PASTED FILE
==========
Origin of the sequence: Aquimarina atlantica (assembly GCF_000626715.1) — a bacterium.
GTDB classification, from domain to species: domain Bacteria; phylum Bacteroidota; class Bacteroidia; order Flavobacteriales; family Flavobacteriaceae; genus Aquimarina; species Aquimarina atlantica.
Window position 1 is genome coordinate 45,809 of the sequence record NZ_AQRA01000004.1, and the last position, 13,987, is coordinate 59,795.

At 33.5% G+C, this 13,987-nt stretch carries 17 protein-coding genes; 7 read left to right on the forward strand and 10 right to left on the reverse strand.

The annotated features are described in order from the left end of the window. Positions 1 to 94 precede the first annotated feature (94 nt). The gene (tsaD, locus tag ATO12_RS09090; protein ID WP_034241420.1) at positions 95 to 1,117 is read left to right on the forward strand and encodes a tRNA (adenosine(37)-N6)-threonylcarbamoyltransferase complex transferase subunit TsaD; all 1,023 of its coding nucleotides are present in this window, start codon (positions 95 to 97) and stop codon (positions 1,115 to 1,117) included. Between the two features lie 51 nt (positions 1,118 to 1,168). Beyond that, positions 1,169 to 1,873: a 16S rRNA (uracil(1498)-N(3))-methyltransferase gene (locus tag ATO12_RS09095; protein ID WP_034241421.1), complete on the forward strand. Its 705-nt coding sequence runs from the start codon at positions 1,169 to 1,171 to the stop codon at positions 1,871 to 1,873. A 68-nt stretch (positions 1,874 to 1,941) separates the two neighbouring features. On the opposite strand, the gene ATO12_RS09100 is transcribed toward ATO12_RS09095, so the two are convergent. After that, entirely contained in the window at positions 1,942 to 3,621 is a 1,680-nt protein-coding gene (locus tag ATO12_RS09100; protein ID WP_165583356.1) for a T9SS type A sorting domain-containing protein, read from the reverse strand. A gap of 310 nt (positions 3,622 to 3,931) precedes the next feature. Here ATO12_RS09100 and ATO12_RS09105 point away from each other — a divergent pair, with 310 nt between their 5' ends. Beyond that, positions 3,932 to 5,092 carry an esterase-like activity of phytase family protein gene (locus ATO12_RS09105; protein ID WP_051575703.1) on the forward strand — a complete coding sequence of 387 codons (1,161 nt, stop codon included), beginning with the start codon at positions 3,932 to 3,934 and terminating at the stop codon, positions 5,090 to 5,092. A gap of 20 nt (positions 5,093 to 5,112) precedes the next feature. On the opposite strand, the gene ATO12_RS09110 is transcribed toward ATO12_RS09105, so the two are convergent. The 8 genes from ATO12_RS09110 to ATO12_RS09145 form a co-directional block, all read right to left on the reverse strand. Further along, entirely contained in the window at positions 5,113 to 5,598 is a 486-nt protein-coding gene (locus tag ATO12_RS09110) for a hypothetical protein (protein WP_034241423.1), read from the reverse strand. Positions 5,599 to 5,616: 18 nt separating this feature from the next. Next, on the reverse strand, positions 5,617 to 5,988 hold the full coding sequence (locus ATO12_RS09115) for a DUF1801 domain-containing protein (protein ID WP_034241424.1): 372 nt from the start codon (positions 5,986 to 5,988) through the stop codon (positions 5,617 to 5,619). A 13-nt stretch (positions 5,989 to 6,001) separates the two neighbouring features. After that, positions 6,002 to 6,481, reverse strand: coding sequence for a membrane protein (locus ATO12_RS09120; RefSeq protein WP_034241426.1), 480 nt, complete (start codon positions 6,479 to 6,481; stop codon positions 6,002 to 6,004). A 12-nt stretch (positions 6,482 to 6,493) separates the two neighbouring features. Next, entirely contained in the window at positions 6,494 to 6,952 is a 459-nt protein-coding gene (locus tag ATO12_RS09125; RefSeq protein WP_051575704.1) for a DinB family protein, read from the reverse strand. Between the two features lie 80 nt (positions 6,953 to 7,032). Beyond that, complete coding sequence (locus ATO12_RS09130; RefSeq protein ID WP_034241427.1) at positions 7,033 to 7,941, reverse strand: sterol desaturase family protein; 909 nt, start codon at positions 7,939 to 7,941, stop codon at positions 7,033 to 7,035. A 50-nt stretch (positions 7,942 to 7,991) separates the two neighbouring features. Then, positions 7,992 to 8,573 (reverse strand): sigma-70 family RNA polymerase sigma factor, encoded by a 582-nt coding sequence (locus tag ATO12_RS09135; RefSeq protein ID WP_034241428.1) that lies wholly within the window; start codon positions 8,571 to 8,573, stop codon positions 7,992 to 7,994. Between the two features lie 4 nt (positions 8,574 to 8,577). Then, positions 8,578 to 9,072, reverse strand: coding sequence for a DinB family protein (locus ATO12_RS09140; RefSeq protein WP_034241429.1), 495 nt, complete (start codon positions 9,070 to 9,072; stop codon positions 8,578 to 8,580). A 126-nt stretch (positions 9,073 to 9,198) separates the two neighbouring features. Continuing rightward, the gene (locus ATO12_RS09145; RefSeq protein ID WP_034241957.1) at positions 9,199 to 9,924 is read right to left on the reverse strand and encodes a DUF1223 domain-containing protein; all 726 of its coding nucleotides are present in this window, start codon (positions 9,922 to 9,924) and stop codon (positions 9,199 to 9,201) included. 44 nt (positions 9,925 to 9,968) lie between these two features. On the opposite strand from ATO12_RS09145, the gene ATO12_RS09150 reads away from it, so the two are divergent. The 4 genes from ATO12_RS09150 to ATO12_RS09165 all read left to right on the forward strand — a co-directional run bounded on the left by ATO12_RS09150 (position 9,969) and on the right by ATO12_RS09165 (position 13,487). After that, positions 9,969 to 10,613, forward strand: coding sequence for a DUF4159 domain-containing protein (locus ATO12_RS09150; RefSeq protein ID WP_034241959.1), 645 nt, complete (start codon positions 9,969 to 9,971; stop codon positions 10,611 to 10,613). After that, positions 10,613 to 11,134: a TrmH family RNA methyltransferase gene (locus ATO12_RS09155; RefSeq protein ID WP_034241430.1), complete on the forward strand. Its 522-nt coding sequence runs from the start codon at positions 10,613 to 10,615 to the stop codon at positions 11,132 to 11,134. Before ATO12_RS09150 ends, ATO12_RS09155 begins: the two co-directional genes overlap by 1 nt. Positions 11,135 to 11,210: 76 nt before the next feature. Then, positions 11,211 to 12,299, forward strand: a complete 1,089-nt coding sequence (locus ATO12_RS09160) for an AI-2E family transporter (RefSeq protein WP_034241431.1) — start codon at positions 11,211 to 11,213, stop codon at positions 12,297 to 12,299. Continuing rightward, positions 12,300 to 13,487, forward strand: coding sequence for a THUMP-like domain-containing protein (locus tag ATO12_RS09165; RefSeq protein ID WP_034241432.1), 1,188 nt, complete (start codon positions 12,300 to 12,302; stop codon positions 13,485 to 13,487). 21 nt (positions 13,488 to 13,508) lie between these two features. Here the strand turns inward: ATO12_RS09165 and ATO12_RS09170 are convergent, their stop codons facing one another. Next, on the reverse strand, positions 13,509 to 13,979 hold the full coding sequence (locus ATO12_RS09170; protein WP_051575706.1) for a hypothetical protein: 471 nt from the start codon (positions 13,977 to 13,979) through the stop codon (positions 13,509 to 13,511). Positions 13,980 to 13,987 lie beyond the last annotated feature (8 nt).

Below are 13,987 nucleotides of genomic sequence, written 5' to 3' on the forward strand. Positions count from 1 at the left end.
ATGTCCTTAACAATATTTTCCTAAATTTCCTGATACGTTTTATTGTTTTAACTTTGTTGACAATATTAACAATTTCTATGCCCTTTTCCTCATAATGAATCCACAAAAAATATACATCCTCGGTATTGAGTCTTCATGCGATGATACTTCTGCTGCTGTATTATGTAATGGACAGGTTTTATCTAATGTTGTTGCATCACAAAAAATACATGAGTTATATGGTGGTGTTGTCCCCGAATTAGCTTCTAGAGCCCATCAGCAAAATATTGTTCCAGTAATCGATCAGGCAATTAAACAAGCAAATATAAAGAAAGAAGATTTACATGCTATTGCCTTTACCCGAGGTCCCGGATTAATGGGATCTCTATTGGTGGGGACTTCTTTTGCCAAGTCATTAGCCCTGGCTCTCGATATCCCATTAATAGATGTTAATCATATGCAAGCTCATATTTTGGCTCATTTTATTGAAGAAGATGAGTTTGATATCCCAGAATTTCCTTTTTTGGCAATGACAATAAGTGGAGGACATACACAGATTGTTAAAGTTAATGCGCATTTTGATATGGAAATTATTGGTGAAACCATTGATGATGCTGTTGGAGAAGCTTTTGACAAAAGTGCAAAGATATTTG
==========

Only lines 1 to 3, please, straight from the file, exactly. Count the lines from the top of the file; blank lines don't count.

Origin of the sequence: Aquimarina atlantica (assembly GCF_000626715.1) — a bacterium.
GTDB classification, from domain to species: domain Bacteria; phylum Bacteroidota; class Bacteroidia; order Flavobacteriales; family Flavobacteriaceae; genus Aquimarina; species Aquimarina atlantica.
Window position 1 is genome coordinate 45,809 of the sequence record NZ_AQRA01000004.1, and the last position, 13,987, is coordinate 59,795.